Monday, February 27, 2006

Showdown in the Senate: Fireworks to Erupt Tomorrow Over Sex Offenders

Following an 8-7 vote today in the West Virginia Senate Judiciary Committee to reject a GOP alternative to Governor Manchin's sex offender bill, SB 205, the full Senate will likely vote on the same proposal tomorrow.

SB 205 is the Senate version of HB 4039, the pathetically weak excuse of a bill I dissected earlier on this page. SB 205 is very narrowly drafted and only applies to "sexually violent predators," who are legally defined as people convicted of a sexually violent offense or found not guilty by reason of mental illness, mental retardation or addiction and who have a "mental abnormality or personality disorder'' that makes them likely to commit more sexually violent crimes.

SB 276, the Protect Our Children Act, sponsored by Senator Clark Barnes, R-Randolph, all other Republican senators, and 3 Democratic senators, would substantially increase the penalties for a wide variety of felony sexual offenses and impose better tracking & monitoring of convicted sex offenders than the Governor's bill. Today, Senator Russ Weeks, R-Raleigh, proposed to incorporate this bill into the current bill. The committee rejected that motion on an 8-7 vote.

The urgency of Senate action on this issue increased today as HB 4039 ran aground in the House. The House Finance Committee reported this bill "without recommendation," indicating that the committee neither approved of the bill nor wanted to block a floor vote on the bill. The full House then recommitted the bill to the Finance Committee. As on the parental notification for minors' abortion, the Senate has been called to action after the House dropped the ball.

Why West Virginia legislators cannot get their act together and pass Jessica's Law is just beyond me. What is so difficult about passing a 25 years to life mandatory prison sentence for adults who sexually assault or sexually abuse children under the age of 12? Our legislators have long had a strange phobia of any bills that would tend to increase the state's prison population. They refuse to build any new prisons and refuse to repeal the law forbidding the housing of state inmates in out-of-state prisons.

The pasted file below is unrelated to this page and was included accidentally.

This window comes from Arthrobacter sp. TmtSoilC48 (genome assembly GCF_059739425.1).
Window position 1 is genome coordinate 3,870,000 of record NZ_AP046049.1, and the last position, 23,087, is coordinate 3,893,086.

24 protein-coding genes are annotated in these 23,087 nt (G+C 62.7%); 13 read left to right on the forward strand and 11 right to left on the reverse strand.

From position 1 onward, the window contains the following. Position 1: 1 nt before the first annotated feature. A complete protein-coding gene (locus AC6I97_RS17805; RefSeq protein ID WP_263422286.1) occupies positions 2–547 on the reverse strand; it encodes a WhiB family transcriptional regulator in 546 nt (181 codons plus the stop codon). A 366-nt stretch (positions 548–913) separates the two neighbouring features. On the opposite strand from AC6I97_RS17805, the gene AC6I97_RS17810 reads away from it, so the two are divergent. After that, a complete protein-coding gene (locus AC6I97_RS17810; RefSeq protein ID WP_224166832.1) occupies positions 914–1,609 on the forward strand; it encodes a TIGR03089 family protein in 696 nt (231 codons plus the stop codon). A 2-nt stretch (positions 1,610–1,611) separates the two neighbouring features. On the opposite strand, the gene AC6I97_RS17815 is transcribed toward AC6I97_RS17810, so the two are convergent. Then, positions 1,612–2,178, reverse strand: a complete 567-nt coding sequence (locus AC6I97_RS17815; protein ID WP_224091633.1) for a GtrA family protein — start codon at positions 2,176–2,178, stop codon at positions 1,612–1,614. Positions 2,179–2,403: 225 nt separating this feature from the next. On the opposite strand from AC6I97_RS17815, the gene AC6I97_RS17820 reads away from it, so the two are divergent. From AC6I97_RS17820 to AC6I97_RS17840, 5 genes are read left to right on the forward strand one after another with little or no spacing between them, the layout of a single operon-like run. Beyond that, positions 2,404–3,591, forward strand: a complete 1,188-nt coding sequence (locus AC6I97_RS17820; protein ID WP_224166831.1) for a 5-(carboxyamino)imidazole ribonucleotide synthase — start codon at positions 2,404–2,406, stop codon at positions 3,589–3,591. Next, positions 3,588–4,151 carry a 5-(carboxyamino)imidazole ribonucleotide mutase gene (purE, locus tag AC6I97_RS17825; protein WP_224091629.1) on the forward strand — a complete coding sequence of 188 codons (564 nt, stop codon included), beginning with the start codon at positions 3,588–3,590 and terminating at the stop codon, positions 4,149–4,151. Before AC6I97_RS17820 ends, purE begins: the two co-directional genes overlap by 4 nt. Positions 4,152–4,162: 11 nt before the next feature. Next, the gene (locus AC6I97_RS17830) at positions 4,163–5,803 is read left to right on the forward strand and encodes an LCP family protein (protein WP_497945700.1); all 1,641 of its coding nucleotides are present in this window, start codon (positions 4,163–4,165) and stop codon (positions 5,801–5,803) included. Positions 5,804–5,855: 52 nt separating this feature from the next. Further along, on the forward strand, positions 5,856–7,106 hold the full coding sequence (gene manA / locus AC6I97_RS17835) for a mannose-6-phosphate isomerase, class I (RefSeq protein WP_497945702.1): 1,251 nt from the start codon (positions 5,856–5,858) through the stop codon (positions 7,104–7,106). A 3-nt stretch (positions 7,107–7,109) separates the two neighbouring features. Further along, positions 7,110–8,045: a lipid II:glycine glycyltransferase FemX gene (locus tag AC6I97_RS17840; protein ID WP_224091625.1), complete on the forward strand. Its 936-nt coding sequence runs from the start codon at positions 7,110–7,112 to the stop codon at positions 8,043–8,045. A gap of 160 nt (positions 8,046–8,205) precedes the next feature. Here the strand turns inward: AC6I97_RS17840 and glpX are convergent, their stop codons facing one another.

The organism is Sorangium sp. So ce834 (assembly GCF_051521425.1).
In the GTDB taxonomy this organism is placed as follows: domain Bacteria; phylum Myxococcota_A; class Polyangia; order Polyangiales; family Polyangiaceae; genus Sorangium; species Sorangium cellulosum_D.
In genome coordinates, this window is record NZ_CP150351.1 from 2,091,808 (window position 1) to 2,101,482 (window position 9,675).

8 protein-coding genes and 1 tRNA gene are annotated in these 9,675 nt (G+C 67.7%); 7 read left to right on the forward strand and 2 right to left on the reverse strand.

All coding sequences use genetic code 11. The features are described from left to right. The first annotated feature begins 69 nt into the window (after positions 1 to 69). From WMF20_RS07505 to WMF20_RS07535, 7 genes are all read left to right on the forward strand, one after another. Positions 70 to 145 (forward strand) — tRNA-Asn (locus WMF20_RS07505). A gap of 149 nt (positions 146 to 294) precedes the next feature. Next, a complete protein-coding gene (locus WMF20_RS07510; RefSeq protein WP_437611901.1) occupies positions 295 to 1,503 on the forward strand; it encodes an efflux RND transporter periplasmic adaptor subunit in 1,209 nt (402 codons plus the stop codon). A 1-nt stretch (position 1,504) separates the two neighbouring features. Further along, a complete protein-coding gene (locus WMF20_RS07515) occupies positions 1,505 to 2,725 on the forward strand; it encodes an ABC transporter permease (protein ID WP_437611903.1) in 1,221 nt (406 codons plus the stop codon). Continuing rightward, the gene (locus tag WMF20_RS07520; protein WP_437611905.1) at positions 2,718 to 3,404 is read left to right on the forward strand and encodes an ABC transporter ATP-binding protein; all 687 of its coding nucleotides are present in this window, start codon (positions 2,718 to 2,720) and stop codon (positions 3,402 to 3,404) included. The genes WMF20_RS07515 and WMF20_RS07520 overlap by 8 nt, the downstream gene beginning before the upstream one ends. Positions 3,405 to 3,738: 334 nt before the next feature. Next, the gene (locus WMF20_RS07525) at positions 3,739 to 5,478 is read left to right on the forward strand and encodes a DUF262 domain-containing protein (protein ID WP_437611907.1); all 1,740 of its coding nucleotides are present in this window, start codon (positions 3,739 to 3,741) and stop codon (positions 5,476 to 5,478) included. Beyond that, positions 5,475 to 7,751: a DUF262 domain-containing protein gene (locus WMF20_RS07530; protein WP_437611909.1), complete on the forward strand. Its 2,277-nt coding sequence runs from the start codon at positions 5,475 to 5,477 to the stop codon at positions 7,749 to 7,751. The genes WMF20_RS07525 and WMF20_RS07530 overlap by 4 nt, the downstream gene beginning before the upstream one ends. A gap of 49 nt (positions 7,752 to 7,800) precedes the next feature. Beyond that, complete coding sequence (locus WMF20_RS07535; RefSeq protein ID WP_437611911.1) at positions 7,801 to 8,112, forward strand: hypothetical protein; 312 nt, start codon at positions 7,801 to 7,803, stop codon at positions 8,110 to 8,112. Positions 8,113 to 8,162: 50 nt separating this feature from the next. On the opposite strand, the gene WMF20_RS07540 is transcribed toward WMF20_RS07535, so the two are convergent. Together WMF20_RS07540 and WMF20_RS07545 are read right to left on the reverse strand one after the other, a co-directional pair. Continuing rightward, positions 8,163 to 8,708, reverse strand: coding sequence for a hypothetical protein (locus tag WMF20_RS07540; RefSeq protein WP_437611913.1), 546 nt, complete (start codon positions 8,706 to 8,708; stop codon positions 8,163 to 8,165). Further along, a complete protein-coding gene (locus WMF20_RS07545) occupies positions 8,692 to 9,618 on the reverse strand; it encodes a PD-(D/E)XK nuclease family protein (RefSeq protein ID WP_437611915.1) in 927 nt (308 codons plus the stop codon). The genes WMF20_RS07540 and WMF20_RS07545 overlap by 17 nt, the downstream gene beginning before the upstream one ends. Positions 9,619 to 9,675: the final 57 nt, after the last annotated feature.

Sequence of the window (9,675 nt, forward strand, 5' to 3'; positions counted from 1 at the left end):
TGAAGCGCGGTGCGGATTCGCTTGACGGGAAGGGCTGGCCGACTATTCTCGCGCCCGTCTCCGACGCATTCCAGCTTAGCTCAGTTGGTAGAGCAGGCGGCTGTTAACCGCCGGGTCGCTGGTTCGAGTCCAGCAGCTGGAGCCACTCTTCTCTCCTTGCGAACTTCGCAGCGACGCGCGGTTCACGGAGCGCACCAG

The first obligation of government to the people is to protect us from our foreign enemies and domestic crime. In state government, that means criminal justice. In 2004, the state's general revenue budget exceeded $3 billion. Of that, about $330 million was spent on the Department of Military Affairs and Public Safety. This department includes the National Guard, the State Police, the Division of Corrections, Regional Jails, and other related agencies. The first priority of government seems to be consistently treated as one of the last by West Virginia's Ruling Party.

Tomorrow's Senate vote become more dramatic as the AP reports this evening of a public statement by governor's counsel Carte Goodwin publicly defending the current bill as the administration's desired approach. Goodwin said the bill was narrowly tailored to address sexually violent predators and that this was the area where the Governor desires to act at this time.

Those of you who have been watching the nationwide debate over sexual offenders and Jessica's Law probably already know that "sexually violent predators" comprise a very small percentage of all sexual offenders who are convicted of sexually violent offenses. The vast majority of sex offenders, including pedophiles who prey upon young children, do not fall into the legal definition of a sexually violent predator.

West Virginia needs a comprehensive approach to toughening its sex offender laws, not the empty shell proposed by the Governor and seemingly rubber-stamped by the Ruling Party legislators. Tomorrow, the Senate will have a chance to act. On November 7, the voters will render their verdict.